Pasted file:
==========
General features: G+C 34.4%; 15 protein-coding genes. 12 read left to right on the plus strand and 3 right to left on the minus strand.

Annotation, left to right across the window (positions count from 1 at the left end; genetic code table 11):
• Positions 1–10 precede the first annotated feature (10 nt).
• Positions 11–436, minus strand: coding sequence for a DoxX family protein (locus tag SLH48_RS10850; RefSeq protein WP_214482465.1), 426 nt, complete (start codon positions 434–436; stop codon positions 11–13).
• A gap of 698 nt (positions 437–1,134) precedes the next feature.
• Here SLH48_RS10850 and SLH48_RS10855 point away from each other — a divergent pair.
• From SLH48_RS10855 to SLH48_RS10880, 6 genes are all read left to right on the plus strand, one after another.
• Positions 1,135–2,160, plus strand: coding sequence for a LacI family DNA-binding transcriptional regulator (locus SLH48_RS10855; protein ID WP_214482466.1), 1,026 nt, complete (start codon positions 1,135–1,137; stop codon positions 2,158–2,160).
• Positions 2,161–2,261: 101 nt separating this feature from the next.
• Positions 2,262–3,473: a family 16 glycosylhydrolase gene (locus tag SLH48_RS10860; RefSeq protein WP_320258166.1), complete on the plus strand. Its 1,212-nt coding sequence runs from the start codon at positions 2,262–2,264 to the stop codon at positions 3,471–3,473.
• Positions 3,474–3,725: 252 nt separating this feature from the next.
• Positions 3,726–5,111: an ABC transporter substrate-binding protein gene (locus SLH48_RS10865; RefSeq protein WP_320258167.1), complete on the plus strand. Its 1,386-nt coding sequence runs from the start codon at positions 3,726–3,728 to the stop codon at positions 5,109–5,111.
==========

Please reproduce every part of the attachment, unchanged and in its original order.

General features: G+C 34.4%; 15 protein-coding genes. 12 read left to right on the plus strand and 3 right to left on the minus strand.

Annotation, left to right across the window (positions count from 1 at the left end; genetic code table 11):
• Positions 1–10 precede the first annotated feature (10 nt).
• Positions 11–436, minus strand: coding sequence for a DoxX family protein (locus tag SLH48_RS10850; RefSeq protein WP_214482465.1), 426 nt, complete (start codon positions 434–436; stop codon positions 11–13).
• A gap of 698 nt (positions 437–1,134) precedes the next feature.
• Here SLH48_RS10850 and SLH48_RS10855 point away from each other — a divergent pair.
• From SLH48_RS10855 to SLH48_RS10880, 6 genes are all read left to right on the plus strand, one after another.
• Positions 1,135–2,160, plus strand: coding sequence for a LacI family DNA-binding transcriptional regulator (locus SLH48_RS10855; protein ID WP_214482466.1), 1,026 nt, complete (start codon positions 1,135–1,137; stop codon positions 2,158–2,160).
• Positions 2,161–2,261: 101 nt separating this feature from the next.
• Positions 2,262–3,473: a family 16 glycosylhydrolase gene (locus tag SLH48_RS10860; RefSeq protein WP_320258166.1), complete on the plus strand. Its 1,212-nt coding sequence runs from the start codon at positions 2,262–2,264 to the stop codon at positions 3,471–3,473.
• Positions 3,474–3,725: 252 nt separating this feature from the next.
• Positions 3,726–5,111: an ABC transporter substrate-binding protein gene (locus SLH48_RS10865; RefSeq protein WP_320258167.1), complete on the plus strand. Its 1,386-nt coding sequence runs from the start codon at positions 3,726–3,728 to the stop codon at positions 5,109–5,111.